Paul’s tribute to John is in Japanese prior to “Here Today”, a great time for reflection and he pulls it off beautifully.
Promotion time again with “New”, the parping, ‘Penny Lane’ sound alike is pure McCartney, sprinkled with a couple of ad-libbed catcalls and played side by side with “Queenie Eye”, proves Paul’s ever dedicated romance with the melody remains undiminished. They’re a great duo together. As the latter fades out, it becomes linked with another classic, “Lady Madonna”. Rabble rousing, sing along from the golden age, it’s a guaranteed crowd pleaser.
Disk two (Disk one ended with “All Together Now”, No soundboards are going to make me mention that damn thing.) begins with “Lovely Rita”, a lively, breezy version customised with a little comb-kazoo action and rinkydink piano. Paul chuckles to himself at the ‘Sitting on the sofa with a sister or two’ line too (None of that this time, jailbird!)
“Everybody Out There” has been mentioned as one of the songs that Paul would love to play live, it’s very McCartney circa ‘Flaming Pie’, but is a little insipid in comparison to the others played tonight from the album. Still, let’s not let that get in the way of a good old chant along and audience interaction.
Following a delicate, “Eleanor Rigby” (Asong that comes from “Sgt. Pepper’s ..” apparently) there’s another trip back in time with “Being For The Benefit of Mr. Kite”, always nice to hear now Paul can actively reproduce it on stage, calope samples, jangles and bells, as it’s still in it’s live infancy, it still sounds good and new.
There then follows Paul’s tribute to George by way of handing him back his personal best song, a comically plodding “Something” which bursts in to life properly in it’s second half. Swooping, gleaming and almost authentically built to sound like it was made that way, it couldn’t be much of a better thumbs up to it’s author.
“Band On The Run” pretty much leads the way in to the final selection of the show, hearing it serves to build on Macca’s reputation for the classics and with this mashy, grinding song cycle we’re lead merrily through some great pop action as the song flows almost straight in to a rumbling “Back In The U.S.S.R.”, a useful double header.
“Let It Be” is the first in the line of E-cigarettes aloft wavers, seating Macca back at the piano before some of the stages own pyrotechnics raise a huge cheer from the band and Paul lets rip at the keys for “Live And Let Die” while playing at being Jerry Lee Lewis for a while, letting his band play out some crazy guitar lines.
If he’s sat at the piano, why not stop for, let’s say, “Hey Jude”? Go on then. There’s not much to be said for this event that no one has said before but having a McCartney concert without it would be a massive bust.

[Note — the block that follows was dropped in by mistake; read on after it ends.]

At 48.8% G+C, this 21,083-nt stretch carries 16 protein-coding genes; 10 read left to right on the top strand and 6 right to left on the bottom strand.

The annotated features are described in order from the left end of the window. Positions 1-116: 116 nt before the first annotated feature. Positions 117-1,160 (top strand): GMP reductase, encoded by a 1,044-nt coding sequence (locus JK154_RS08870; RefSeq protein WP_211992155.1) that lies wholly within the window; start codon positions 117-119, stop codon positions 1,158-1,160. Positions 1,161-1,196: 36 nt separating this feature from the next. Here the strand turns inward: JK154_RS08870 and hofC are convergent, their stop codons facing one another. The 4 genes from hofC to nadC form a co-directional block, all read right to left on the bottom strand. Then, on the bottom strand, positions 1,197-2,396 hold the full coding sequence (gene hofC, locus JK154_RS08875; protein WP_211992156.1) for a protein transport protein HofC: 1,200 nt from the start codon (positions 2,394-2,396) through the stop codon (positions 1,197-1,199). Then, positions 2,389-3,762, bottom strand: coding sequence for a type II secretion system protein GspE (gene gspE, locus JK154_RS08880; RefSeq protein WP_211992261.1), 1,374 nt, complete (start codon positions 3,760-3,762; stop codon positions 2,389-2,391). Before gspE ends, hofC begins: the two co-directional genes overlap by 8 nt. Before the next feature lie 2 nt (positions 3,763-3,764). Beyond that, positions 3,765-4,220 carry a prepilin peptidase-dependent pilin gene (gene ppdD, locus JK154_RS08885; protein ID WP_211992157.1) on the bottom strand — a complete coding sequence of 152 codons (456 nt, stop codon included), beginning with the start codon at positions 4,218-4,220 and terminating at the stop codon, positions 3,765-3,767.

In to the final laps, “Day Tripper” builds up the electric level, Abe drumming up a wonderful back bone to it all, skittering over the bass like an angry electrical snake, “H, Hi, Hi” continuing the job nicely, the bootleg term in the first line a nice trade off when listening to an illicit recording such as this, “Get Back” bringing it all back home.
“Yesterday” is the final track for swingin’ lovers to sing along to. It may sound wrong now from the mouth of a multi-milionare, 70 year old as it’s hardly “My Way” any more but just like “Hey Jude” it wouldn’t feel right casting it aside.
Here’s an odd choice for an ending though, I’ve always thought, a head shaking rocker from the Beatles most convoluted album, never a single but “Helter Skelter” still marks itself in the annals of Rock history for better or worse. Certainly not a clear choice to have made but a good one.
Finally, the grand medley, the great finale, the blend to end all shows. Paul has scooped “Golden Slumbers / Carry That Weight / The End” from the final few grooves of ‘Abbey Road’ and breathed a new life in to it. It helps having a crackshot, fender bending, groovy new group around him to take the weight (sorry) too but for the big blow at the end of the show, it is perfect.
Show over the firework sprinklers come alive, all in brilliant sound quality but then someone turns off the crowds mikes and, brilliantly enough, the whole thing sounds like a dream. Specifically this time as once the crackle fades all that’s left on is the sound of the bands mikes and so it’s almost like Paul has been rehearsing at Woolton Church Hall to an appreciative audience of two.
This soundboard is fantastic, as I’ve complained about Paul’s official releases being chopped around too much before and, as has also been mentioned, that the official versions often appear overdubbed this is another real deal. File along side the recent HMC soundboards under ‘E’ for excellent.If you liked this review, buy me a cup of joe. (Suggested: $3 a shot or $7.5 for a double)